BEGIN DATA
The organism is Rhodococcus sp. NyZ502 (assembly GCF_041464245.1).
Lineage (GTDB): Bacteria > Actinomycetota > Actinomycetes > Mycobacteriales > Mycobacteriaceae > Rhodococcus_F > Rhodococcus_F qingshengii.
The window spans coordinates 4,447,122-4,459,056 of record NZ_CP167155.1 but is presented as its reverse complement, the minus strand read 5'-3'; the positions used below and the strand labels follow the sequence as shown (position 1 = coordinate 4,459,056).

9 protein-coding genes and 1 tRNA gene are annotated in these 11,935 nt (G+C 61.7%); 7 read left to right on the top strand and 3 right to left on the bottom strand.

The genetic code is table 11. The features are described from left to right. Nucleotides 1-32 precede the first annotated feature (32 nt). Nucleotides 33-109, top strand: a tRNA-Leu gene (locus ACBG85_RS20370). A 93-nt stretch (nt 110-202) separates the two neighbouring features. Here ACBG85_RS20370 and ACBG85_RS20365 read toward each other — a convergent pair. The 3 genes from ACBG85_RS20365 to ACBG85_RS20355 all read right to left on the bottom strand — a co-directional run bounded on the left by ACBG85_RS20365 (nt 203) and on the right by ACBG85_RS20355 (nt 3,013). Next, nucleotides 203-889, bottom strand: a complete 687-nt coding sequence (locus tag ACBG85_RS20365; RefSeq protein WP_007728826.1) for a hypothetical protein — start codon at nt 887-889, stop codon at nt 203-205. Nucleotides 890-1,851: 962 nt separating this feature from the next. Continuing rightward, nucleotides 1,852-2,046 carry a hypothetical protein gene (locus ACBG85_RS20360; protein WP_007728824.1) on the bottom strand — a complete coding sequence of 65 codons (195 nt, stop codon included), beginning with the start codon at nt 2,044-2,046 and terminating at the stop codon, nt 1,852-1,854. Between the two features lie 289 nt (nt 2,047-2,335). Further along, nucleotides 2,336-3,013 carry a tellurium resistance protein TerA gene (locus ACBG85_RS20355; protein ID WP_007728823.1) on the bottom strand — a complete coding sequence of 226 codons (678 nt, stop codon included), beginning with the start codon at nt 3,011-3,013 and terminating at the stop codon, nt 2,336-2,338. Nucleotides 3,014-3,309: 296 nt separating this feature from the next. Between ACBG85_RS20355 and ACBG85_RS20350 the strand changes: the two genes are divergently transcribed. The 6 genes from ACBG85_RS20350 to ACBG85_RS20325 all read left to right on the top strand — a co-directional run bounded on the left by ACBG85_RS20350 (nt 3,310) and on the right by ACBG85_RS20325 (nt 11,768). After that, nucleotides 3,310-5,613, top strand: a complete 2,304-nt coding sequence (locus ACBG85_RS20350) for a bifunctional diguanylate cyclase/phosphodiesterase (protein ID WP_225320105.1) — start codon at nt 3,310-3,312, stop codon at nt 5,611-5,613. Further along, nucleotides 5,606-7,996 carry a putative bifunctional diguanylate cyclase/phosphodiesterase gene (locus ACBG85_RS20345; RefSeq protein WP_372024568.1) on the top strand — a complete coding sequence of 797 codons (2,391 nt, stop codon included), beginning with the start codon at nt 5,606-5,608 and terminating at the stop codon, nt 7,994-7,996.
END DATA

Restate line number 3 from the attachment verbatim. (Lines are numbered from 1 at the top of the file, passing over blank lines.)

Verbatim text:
The window spans coordinates 4,447,122-4,459,056 of record NZ_CP167155.1 but is presented as its reverse complement, the minus strand read 5'-3'; the positions used below and the strand labels follow the sequence as shown (position 1 = coordinate 4,459,056).